Blake seeks to provide the Golden String which can lead us through the labyrinth of our experience or his own poetry.

Monday, October 13, 2014


Yale Center for British Art Europe a Prophecy
Plague, Plate 13
Yale Center for British Art Europe a Prophecy
Famine, Plate 8
Yale Center for British Art Europe a Prophecy
Terror, Plate 17
Yale Center for British Art Europe a Prophecy
Blight, Plate 10
Yale Center for British Art Europe a Prophecy
Imprisonment, Plate 15
These five plates from Europe do not illustrate the text but reveal "a litany of the miseries of the Fallen world and, in historical terms, of the Ancien Regime: Plague, Famine, Terror, Blight, and Imprisonment," as stated by David Bindman on Page 106 in William Blake: His Art and Times

You can learn here more about conditions during the Ancien Regime which preceded the French Revolution. Resistance to the regime became too widespread to avoid revolution: 

Kropotkin, P. (1927). The Great French Revolution, 1789-1793 (N. F. Dryhurst, Trans.) New York: Vanguard Printings. (Original work published 1909)
"If there had been only their few attempts at resistance France might have waited many years for the overthrow of royal despotism. Fortunately a thousand circumstances impelled the masses to revolt. And in spite of the fact that after every outbreak there were summary hangings, wholesale arrests and even torture for those arrested, the people did revolt, pressed on one side by their desperate misery' and spurred on the other by those vague hopes of which the old woman spoke to Arthur Young. They rose in numbers against the governors of provinces, tax-collectors, salt-tax agents and even against the troops, and by so doing completely disorganised the governmental machine. From 1788 the peasant risings became so general that it was impossible to provide for the expenses of the State, and Louis XVI., after having refused for fourteen years to convoke the representatives of the nation, lest his kingly authority should suffer, at last found himself compelled to convoke, first the two Assemblies of Notables, and finally the States-General."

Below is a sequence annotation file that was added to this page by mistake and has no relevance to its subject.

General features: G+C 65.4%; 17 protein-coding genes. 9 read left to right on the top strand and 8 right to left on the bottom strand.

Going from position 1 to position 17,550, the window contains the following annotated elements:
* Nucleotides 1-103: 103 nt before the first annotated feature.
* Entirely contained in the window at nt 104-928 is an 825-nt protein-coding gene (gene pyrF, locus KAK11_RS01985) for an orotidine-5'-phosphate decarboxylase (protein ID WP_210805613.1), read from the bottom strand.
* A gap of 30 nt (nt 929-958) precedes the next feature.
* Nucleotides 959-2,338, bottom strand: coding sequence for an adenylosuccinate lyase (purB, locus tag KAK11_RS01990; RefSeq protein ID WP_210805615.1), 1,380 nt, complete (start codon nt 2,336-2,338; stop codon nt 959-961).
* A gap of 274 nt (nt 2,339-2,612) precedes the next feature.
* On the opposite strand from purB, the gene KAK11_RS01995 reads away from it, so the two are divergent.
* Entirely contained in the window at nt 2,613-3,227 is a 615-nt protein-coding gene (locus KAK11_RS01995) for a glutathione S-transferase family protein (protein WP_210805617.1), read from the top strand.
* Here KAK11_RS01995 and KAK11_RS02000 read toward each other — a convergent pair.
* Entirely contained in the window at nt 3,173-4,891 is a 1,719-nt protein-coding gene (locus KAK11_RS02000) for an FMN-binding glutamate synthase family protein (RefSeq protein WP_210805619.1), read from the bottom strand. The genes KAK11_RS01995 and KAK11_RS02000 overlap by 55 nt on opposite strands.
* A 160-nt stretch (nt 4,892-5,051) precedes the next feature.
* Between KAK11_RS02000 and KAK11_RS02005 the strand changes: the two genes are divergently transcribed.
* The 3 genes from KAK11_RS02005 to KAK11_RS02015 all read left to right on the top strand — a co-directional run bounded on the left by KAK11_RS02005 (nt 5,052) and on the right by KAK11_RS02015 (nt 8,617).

by William Blake, (E 385)
                 FRENCH REVOLUTION.  
                      A POEM,
                  IN SEVEN BOOKS.

                  BOOK THE FIRST.

           LONDON: Printed for J. Johnson, No 72,
              St Paul's Church-yard. MDCCXCI.
                 (Price One Shilling.)
"From my window I see the old mountains of France, like aged men, fading away.

Troubled, leaning on Necker, descends the King, to his chamber of council; shady mountains
In fear utter voices of thunder; the woods of France embosom the sound;
Clouds of wisdom prophetic reply, and roll over the palace roof heavy,
Forty men: each conversing with woes in the infinite shadows of his soul,
Like our ancient fathers in regions of twilight, walk, gathering round the King;
Again the loud voice of France cries to the morning, the morning prophecies to its clouds."

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